Laura Caldera Taylor is a trial attorney in the Portland, Oregon, office of Bullivant Houser Bailey PC. Licensed in Oregon, she represents clients in intellectual property, directors’ and officers’ liability, professional malpractice, securities fraud, and other complex business litigation. Laura’s success with intellectual property clients includes patent, trademark, copyright, and trade secret litigation in state and federal courts in multiple jurisdictions. She was involved in the trial and appeal of one of the leading cases on trademark initial interest confusion on the Internet, Interstellar Starship Servs., Ltd. v. Epix, Inc., 304 F.3d 936, 941 (9th Cir. 2002). Laura’s success in D&O, securities fraud, and other complex business disputes includes state and federal litigation in multiple jurisdictions, as well as arbitrations and mediations. She was involved in one of the most complex commercial bankruptcies in Oregon’s history with an estimated $1.6 billion bankruptcy estate. Laura can be reached at (503) 499-4602 or laura.taylor@bullivant.com.

Thomas L. Hutchinson is an attorney in the Portland, Oregon, office of Bullivant Houser Bailey PC, where he is chairman of the firm’s business and commercial litigation group. After obtaining a bachelor of science degree in accounting, he spent three years as a financial consultant with a top-tier CPA firm. Licensed in Oregon and Louisiana, his litigation practice focuses on advising businesses and individuals regarding a wide range of issues with an emphasis on disputes involving financial matters. Tom’s areas of expertise include a full range of commercial disputes, professional liability litigation involving claims against attorneys, accountants, and financial advisors, and securities and bankruptcy-related litigation. He has tried a number of commercial cases to judgment and verdict, and has been involved in a number of matters involving broker-dealers, hedge funds, venture capital funds, and mortgage backed-securities. Tom can be reached at (503) 499-4582 or tom.hutchinson@bullivant.com.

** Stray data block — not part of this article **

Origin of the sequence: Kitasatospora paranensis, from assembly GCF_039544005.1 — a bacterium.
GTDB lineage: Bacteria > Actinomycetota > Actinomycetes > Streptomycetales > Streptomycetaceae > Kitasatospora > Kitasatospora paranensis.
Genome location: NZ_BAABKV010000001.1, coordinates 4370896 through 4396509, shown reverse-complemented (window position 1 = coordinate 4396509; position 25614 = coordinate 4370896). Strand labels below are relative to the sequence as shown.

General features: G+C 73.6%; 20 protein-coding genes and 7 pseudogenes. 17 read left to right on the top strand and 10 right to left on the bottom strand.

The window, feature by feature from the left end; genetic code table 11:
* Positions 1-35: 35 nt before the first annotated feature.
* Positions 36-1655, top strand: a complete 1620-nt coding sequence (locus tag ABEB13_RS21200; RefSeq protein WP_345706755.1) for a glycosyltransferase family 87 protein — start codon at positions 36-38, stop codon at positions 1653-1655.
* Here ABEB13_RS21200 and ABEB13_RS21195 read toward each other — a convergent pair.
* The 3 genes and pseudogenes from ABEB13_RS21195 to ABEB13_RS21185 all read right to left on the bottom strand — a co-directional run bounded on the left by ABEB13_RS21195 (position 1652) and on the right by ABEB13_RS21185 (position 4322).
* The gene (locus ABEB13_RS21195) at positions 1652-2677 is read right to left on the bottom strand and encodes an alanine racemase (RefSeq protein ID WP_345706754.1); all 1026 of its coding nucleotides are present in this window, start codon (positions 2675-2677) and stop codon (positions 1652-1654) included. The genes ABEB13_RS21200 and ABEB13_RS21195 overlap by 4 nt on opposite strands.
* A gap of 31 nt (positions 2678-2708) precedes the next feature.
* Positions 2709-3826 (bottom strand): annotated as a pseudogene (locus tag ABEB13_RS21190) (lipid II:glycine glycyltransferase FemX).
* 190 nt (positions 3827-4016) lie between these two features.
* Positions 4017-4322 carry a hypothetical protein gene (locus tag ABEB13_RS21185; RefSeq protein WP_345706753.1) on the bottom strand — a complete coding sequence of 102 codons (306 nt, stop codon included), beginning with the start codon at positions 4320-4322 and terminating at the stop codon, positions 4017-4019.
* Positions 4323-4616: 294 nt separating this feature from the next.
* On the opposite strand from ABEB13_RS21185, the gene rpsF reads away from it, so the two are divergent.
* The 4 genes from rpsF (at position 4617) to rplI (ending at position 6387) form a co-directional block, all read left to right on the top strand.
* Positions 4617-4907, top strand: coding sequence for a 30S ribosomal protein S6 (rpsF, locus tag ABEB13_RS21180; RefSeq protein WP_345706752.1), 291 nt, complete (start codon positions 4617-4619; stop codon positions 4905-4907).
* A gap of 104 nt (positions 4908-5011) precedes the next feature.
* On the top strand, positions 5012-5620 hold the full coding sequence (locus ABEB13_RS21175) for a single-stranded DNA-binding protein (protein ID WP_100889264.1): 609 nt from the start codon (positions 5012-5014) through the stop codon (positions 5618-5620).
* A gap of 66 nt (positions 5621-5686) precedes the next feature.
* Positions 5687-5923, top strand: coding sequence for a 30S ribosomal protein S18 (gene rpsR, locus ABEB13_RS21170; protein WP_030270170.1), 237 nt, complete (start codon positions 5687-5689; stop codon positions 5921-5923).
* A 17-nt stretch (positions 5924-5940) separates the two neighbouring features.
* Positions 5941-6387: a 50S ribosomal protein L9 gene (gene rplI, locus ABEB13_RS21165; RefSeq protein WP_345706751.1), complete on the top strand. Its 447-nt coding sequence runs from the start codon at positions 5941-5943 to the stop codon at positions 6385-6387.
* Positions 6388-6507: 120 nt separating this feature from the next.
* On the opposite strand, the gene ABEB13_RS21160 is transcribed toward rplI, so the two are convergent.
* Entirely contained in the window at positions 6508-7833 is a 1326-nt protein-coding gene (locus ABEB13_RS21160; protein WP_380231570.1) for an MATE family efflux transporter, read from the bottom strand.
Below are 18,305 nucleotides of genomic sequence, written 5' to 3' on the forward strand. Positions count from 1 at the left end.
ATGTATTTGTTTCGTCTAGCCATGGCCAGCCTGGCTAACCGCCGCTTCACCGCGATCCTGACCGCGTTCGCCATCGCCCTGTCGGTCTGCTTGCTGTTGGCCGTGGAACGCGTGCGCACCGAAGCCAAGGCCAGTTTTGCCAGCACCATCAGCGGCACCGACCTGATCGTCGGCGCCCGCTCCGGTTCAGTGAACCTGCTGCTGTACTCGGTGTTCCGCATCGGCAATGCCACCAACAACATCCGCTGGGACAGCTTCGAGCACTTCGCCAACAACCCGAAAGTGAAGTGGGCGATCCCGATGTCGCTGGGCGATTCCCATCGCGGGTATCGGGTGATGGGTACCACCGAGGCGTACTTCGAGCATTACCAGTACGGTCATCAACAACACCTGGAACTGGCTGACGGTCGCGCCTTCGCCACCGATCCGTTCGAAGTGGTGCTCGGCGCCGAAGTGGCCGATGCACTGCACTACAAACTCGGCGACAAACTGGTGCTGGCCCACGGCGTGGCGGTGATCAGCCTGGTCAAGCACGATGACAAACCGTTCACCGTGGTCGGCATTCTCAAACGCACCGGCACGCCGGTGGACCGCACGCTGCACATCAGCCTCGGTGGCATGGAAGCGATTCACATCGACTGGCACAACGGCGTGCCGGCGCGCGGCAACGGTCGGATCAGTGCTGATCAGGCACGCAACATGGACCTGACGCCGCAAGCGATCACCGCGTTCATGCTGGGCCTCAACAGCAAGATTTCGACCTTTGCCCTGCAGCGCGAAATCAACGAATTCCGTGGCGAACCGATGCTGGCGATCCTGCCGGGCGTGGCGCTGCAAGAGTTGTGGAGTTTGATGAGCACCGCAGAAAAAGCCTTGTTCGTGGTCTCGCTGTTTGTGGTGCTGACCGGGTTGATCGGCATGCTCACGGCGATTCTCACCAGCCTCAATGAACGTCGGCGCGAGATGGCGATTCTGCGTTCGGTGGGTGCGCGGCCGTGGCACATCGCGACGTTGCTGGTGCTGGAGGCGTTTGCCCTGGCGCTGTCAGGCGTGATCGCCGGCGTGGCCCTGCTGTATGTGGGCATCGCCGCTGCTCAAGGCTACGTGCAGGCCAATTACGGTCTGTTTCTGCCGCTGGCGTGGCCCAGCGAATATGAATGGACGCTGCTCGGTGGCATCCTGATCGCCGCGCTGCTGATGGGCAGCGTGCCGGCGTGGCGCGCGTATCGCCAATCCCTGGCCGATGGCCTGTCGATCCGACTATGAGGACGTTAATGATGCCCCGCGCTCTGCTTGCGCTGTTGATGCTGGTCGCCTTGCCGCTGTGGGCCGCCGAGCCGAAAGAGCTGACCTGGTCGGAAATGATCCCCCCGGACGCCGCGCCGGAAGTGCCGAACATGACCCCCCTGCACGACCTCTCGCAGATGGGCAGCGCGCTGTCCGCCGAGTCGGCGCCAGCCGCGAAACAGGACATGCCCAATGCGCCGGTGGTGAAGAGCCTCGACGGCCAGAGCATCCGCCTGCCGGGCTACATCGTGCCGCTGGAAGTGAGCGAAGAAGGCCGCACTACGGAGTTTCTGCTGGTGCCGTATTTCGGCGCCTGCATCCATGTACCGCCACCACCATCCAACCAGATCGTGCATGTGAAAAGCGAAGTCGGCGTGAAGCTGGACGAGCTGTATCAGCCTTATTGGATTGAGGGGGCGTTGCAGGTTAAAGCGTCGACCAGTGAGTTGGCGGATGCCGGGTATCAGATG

87. 684 F.3d 197 (1st Cir. 2012).
88. Id. at 199.
89. Id.
90. Id. at 200.
91. Id.
92. Id. at 213.
93. Id.
94. Id. at 208.
95. Id.
96. Id.
97. Id. at 201.
98. Id. at 212.
99. Id. at 213.
100. Id.. at 214.
101. Id. at 214–215.
102. USDC N. D. Ill. Case No. 07 C 5387, Memorandum Opinion and Order (08/21/2009).
103. Id. at 2.
104. Id. at 2–3.
105. Id. at 3–4.
106. Id.. at 10–11.
107. Id. at 15.
108. Id. at 21.
109. 2013 Cost of a Data Breach Study (Traverse City, MI: Ponemon Institute, June 13, 2013).
110. Id.
111. The discussion below regarding the Target data breach is based on the allegations in the class action complaint filed in Trustmark National Bank and Green Bank, NA v. Target Corporation and Trustwave Holdings., Inc., USDC, Northern District of Illinois, Eastern Division, Case No. 14 CV 2069.

The National Association of Certified Valuators and Analysts (NACVA) supports the users of business and intangible asset valuation services and financial forensic services, including damages determinations of all kinds and fraud detection and prevention, by training and certifying financial professionals in these disciplines.